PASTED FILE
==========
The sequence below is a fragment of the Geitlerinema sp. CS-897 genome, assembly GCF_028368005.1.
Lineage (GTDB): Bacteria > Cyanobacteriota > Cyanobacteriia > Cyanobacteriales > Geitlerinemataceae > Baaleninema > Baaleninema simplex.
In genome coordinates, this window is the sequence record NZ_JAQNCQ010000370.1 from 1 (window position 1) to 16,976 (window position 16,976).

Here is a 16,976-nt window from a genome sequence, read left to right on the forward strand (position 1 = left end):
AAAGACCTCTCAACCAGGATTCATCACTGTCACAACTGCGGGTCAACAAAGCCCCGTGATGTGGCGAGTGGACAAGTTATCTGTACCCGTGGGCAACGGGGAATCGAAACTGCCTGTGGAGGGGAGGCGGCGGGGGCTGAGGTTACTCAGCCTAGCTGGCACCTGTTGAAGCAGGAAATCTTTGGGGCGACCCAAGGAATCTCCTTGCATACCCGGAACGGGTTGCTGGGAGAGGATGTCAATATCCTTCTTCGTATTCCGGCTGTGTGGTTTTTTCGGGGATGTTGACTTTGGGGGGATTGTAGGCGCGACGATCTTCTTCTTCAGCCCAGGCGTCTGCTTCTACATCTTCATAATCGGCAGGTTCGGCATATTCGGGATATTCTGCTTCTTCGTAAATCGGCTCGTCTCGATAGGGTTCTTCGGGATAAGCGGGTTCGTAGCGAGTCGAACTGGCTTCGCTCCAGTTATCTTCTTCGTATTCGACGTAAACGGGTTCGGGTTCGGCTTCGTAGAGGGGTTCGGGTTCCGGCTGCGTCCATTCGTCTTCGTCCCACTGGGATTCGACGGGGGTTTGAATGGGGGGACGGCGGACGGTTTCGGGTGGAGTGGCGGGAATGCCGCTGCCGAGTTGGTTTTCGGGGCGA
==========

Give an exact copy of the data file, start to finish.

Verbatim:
The sequence below is a fragment of the Geitlerinema sp. CS-897 genome, assembly GCF_028368005.1.
Lineage (GTDB): Bacteria > Cyanobacteriota > Cyanobacteriia > Cyanobacteriales > Geitlerinemataceae > Baaleninema > Baaleninema simplex.
In genome coordinates, this window is the sequence record NZ_JAQNCQ010000370.1 from 1 (window position 1) to 16,976 (window position 16,976).

Here is a 16,976-nt window from a genome sequence, read left to right on the forward strand (position 1 = left end):
AAAGACCTCTCAACCAGGATTCATCACTGTCACAACTGCGGGTCAACAAAGCCCCGTGATGTGGCGAGTGGACAAGTTATCTGTACCCGTGGGCAACGGGGAATCGAAACTGCCTGTGGAGGGGAGGCGGCGGGGGCTGAGGTTACTCAGCCTAGCTGGCACCTGTTGAAGCAGGAAATCTTTGGGGCGACCCAAGGAATCTCCTTGCATACCCGGAACGGGTTGCTGGGAGAGGATGTCAATATCCTTCTTCGTATTCCGGCTGTGTGGTTTTTTCGGGGATGTTGACTTTGGGGGGATTGTAGGCGCGACGATCTTCTTCTTCAGCCCAGGCGTCTGCTTCTACATCTTCATAATCGGCAGGTTCGGCATATTCGGGATATTCTGCTTCTTCGTAAATCGGCTCGTCTCGATAGGGTTCTTCGGGATAAGCGGGTTCGTAGCGAGTCGAACTGGCTTCGCTCCAGTTATCTTCTTCGTATTCGACGTAAACGGGTTCGGGTTCGGCTTCGTAGAGGGGTTCGGGTTCCGGCTGCGTCCATTCGTCTTCGTCCCACTGGGATTCGACGGGGGTTTGAATGGGGGGACGGCGGACGGTTTCGGGTGGAGTGGCGGGAATGCCGCTGCCGAGTTGGTTTTCGGGGCGA